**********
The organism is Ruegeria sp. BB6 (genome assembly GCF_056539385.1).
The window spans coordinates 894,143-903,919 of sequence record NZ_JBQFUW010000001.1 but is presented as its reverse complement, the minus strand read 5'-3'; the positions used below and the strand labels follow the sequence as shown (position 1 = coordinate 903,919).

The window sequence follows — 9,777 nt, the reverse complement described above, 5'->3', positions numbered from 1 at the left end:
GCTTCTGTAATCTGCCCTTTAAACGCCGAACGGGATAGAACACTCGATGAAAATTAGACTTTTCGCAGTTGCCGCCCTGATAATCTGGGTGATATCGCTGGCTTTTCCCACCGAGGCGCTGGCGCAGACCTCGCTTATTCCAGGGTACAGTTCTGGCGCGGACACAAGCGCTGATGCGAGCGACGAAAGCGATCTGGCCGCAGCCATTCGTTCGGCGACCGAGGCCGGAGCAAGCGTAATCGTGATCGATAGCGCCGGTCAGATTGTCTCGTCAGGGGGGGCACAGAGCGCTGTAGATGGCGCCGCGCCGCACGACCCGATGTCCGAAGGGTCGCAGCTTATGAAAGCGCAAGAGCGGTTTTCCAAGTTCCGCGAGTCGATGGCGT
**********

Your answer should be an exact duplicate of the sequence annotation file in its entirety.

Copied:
The organism is Ruegeria sp. BB6 (genome assembly GCF_056539385.1).
The window spans coordinates 894,143-903,919 of sequence record NZ_JBQFUW010000001.1 but is presented as its reverse complement, the minus strand read 5'-3'; the positions used below and the strand labels follow the sequence as shown (position 1 = coordinate 903,919).

The window sequence follows — 9,777 nt, the reverse complement described above, 5'->3', positions numbered from 1 at the left end:
GCTTCTGTAATCTGCCCTTTAAACGCCGAACGGGATAGAACACTCGATGAAAATTAGACTTTTCGCAGTTGCCGCCCTGATAATCTGGGTGATATCGCTGGCTTTTCCCACCGAGGCGCTGGCGCAGACCTCGCTTATTCCAGGGTACAGTTCTGGCGCGGACACAAGCGCTGATGCGAGCGACGAAAGCGATCTGGCCGCAGCCATTCGTTCGGCGACCGAGGCCGGAGCAAGCGTAATCGTGATCGATAGCGCCGGTCAGATTGTCTCGTCAGGGGGGGCACAGAGCGCTGTAGATGGCGCCGCGCCGCACGACCCGATGTCCGAAGGGTCGCAGCTTATGAAAGCGCAAGAGCGGTTTTCCAAGTTCCGCGAGTCGATGGCGT